Morning Dairy Comments, 11/17/2015

Tuesday, November 17, 2015


General Market News

· FDA seeking ‘natural’ food label comments http://goo.gl/vaFy2M

· China mulls single ‘super-regulator’ after market crash http://goo.gl/4nnoXe

· Wal-Mart shares surge after 3rd quarter profits beat expectations

· MPP enrollment deadline Nov. 20th

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Class III, Cheese, and Whey

The Class III and cheese markets were dragged lower yesterday as the Block/Barrel spread increased to 18 cents after the 2.75 cent decline in the Barrels.  The Class III futures settled between 24 cents lower and 3 higher as over 900 contracts changed hands.  Nearly half the total trading activity occurred within the December and January contracts as market participants concentrated their efforts to those contracts most susceptible to spot price volatility.  The onus will now be on the buy side participants to buoy prices at current levels as the general consensus relating to the Block/Barrel spread seems to be that a decline in the Blocks to close the spread is far more likely than a rebound in Barrel cheese prices.

The cheese futures settled between unchanged and 3.50 cents lower in sympathy with the Class III market.  The majority of trading activity again occurred in the nearby contracts most sensitive to spot price volatility, though trading volume reached as far out as the February 2017 contract. 

We look for class III, cheese and whey to open lower

Class IV, Nonfat, and Butter Futures

The Class IV market closed out Monday’s trading session with mixed results as the November contract gained 19 cents while the remaining contracts through December 2016 settled unchanged to 9 cents lower.  The component markets provided divergent price action as the NFDM futures continued their slide lower while the butter market remains well supported. 

Butter futures settled mostly between unchanged and 1.500 cents higher with the December 2015 contract acting as an outlier with a limit 5 cent increase.  The spot butter session was quiet yet again, yet this current string of inactivity during spot hasn’t weakened the market’s resolve.  Demand for butter and fat in general remains strong as highlighted by the continuing trend of stronger year over year sales of whole milk while the sales of reduced fat milks fall.  In the month of September the sales of organic and flavored conventional whole milk both increased by 11.3% year over year while sales of conventional whole milk had increased by 4.6%.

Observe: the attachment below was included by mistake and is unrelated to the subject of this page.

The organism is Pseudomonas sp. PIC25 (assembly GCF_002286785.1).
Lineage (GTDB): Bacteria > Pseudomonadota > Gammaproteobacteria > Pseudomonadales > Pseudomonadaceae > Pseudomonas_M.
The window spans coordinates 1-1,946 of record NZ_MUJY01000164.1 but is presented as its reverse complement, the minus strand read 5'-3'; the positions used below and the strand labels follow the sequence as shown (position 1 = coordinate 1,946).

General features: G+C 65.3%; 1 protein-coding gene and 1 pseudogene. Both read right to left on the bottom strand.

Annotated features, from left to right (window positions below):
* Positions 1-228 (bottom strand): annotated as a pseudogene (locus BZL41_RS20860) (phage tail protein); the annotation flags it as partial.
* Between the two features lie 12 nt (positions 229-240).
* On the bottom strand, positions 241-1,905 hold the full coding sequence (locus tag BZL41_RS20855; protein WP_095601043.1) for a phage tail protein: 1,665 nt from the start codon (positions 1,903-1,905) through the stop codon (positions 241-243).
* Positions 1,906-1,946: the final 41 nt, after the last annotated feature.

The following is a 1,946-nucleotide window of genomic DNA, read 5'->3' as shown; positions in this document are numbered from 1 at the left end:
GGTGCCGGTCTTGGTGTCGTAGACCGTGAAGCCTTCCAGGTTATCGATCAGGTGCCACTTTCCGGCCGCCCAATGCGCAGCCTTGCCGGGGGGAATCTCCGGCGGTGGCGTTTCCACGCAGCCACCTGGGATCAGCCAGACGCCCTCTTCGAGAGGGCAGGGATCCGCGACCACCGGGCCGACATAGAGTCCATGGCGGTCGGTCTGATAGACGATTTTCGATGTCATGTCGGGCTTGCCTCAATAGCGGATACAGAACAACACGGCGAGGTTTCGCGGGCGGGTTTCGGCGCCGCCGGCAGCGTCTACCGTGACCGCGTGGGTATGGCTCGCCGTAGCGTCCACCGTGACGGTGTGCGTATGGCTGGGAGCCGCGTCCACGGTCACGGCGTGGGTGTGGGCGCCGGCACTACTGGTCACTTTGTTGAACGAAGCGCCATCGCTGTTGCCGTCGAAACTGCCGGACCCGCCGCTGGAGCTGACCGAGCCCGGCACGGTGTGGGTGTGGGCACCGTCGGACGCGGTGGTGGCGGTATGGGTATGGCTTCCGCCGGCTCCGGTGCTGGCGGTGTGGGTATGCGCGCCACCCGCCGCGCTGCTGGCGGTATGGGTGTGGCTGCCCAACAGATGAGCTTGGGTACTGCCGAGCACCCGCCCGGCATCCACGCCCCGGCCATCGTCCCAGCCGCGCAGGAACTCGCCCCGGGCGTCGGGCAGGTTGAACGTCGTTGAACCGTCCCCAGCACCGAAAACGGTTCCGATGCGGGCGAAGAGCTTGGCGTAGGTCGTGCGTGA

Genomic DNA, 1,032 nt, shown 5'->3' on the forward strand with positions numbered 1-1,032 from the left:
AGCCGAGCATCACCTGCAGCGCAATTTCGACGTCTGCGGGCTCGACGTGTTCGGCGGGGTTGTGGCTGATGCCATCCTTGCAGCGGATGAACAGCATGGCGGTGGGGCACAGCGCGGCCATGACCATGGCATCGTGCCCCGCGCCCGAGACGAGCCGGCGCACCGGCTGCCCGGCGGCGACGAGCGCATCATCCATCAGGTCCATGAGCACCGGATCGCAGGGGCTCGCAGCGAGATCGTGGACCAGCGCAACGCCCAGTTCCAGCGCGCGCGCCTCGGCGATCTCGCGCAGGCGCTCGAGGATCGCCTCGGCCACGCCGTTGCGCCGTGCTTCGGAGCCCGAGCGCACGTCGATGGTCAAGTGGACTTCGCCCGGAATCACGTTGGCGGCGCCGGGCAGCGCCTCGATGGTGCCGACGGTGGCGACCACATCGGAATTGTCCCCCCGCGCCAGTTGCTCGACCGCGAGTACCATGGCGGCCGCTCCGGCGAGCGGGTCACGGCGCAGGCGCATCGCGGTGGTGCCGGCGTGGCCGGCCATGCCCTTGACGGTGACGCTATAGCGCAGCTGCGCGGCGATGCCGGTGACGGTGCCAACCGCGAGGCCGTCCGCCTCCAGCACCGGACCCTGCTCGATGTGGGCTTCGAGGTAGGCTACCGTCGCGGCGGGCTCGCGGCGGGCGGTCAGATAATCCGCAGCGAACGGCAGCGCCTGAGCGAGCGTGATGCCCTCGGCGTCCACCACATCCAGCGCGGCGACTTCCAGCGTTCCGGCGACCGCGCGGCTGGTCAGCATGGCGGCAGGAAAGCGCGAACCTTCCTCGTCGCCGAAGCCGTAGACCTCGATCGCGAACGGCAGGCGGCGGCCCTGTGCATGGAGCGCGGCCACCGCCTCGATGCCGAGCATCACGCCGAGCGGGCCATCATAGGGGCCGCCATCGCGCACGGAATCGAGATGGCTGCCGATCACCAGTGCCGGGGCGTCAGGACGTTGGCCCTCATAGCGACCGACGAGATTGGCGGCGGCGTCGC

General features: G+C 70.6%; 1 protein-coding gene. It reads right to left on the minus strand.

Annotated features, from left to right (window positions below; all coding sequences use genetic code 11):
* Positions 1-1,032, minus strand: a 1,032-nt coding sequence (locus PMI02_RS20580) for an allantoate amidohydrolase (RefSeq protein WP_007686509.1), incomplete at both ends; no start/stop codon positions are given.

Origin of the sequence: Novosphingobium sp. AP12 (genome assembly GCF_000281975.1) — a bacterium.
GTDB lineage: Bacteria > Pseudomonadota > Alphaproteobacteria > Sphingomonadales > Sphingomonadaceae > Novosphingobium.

NFDM futures were driven between 0.225 and 2.750 cents lower as the spot price moved to its lowest level since August 31st.  Expectations for another bearish showing in today’s GDT auction have added to the market’s sentiment that global demand remains lacking in the face of over abundant supplies.

We expect NFDM to be lower, butter steady

Spot Session Results

Type

Trades

Settlement

Change

Bid

Offer

CHEESE

BLOCKS

0

$1.6200

UNCH

1

0

 

BARRELS

2

$1.4400

DOWN 2 ¾

1

1

NFDM

GRADE A

4

$0.7900

DOWN 1

0

0

BUTTER

GRADE AA

0

$2.8850

UNCH

0

0

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Grains

Grain markets ended Monday’s trading session with mixed results as the corn and soybean markets inched higher while the wheat market slipped moderately lower.  The December corn contract settled 1.75 cents higher while the March contract added 1.25 cents as funds were estimated to have bought 4,000 contracts.  Producer selling remains near nonexistent at current price levels, yet the outlook of a burdensome crop coupled with a lack of export demand will cap any further potential price increases.  The soybean market posted a modest rally in the second half of the trading session leading to the January contract settling 4.25 cents higher while the March contract gained 4.50 cents.  The NOPA figure released yesterday revealed October’s crush at a record 158.9 million bushels, 2.1 million below the average trade estimate, but enough to lead to funds buying a net 3,000 contracts.  The wheat market pushed marginally lower as the December contract settled 1.75 cents lower while the March contracts slipped 2.25 cents.  As with the corn and soybean markets, producer selling remains absent yet the strong Dollar continues to inhibit export demand.   


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